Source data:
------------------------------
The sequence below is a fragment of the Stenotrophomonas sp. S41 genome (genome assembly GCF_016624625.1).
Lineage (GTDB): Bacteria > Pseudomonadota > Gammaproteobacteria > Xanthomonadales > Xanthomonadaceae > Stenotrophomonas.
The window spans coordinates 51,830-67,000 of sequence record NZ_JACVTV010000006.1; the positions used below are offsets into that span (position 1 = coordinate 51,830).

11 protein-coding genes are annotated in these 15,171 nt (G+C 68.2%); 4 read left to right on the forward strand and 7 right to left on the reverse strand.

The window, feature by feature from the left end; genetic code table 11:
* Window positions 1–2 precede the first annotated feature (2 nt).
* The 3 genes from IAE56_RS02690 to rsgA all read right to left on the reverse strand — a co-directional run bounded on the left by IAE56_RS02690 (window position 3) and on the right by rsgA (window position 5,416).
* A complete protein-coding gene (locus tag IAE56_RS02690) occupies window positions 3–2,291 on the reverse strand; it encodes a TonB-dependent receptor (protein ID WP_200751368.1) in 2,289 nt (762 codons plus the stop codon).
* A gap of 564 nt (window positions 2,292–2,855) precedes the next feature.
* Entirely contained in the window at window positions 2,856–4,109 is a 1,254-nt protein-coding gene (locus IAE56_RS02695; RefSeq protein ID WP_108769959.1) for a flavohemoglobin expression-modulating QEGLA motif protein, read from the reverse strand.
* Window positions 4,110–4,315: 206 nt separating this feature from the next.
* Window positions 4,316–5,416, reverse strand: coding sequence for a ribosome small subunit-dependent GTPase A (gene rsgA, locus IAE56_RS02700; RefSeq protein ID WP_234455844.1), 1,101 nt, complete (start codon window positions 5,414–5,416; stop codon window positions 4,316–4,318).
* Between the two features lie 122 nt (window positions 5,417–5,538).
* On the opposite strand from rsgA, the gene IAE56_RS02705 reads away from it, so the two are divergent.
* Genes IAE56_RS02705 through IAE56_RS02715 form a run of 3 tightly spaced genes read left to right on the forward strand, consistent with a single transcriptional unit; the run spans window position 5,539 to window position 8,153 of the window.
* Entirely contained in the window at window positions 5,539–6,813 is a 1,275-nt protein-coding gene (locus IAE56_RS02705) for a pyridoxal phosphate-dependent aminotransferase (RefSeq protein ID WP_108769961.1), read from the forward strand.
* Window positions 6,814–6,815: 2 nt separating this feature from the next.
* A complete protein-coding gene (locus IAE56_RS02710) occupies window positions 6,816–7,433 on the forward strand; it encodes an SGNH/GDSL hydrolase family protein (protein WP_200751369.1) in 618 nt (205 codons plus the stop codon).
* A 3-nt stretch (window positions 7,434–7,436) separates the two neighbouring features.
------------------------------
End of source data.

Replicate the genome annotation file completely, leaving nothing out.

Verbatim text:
The sequence below is a fragment of the Stenotrophomonas sp. S41 genome (genome assembly GCF_016624625.1).
Lineage (GTDB): Bacteria > Pseudomonadota > Gammaproteobacteria > Xanthomonadales > Xanthomonadaceae > Stenotrophomonas.
The window spans coordinates 51,830-67,000 of sequence record NZ_JACVTV010000006.1; the positions used below are offsets into that span (position 1 = coordinate 51,830).

11 protein-coding genes are annotated in these 15,171 nt (G+C 68.2%); 4 read left to right on the forward strand and 7 right to left on the reverse strand.

The window, feature by feature from the left end; genetic code table 11:
* Window positions 1–2 precede the first annotated feature (2 nt).
* The 3 genes from IAE56_RS02690 to rsgA all read right to left on the reverse strand — a co-directional run bounded on the left by IAE56_RS02690 (window position 3) and on the right by rsgA (window position 5,416).
* A complete protein-coding gene (locus tag IAE56_RS02690) occupies window positions 3–2,291 on the reverse strand; it encodes a TonB-dependent receptor (protein ID WP_200751368.1) in 2,289 nt (762 codons plus the stop codon).
* A gap of 564 nt (window positions 2,292–2,855) precedes the next feature.
* Entirely contained in the window at window positions 2,856–4,109 is a 1,254-nt protein-coding gene (locus IAE56_RS02695; RefSeq protein ID WP_108769959.1) for a flavohemoglobin expression-modulating QEGLA motif protein, read from the reverse strand.
* Window positions 4,110–4,315: 206 nt separating this feature from the next.
* Window positions 4,316–5,416, reverse strand: coding sequence for a ribosome small subunit-dependent GTPase A (gene rsgA, locus IAE56_RS02700; RefSeq protein ID WP_234455844.1), 1,101 nt, complete (start codon window positions 5,414–5,416; stop codon window positions 4,316–4,318).
* Between the two features lie 122 nt (window positions 5,417–5,538).
* On the opposite strand from rsgA, the gene IAE56_RS02705 reads away from it, so the two are divergent.
* Genes IAE56_RS02705 through IAE56_RS02715 form a run of 3 tightly spaced genes read left to right on the forward strand, consistent with a single transcriptional unit; the run spans window position 5,539 to window position 8,153 of the window.
* Entirely contained in the window at window positions 5,539–6,813 is a 1,275-nt protein-coding gene (locus IAE56_RS02705) for a pyridoxal phosphate-dependent aminotransferase (RefSeq protein ID WP_108769961.1), read from the forward strand.
* Window positions 6,814–6,815: 2 nt separating this feature from the next.
* A complete protein-coding gene (locus IAE56_RS02710) occupies window positions 6,816–7,433 on the forward strand; it encodes an SGNH/GDSL hydrolase family protein (protein WP_200751369.1) in 618 nt (205 codons plus the stop codon).
* A 3-nt stretch (window positions 7,434–7,436) separates the two neighbouring features.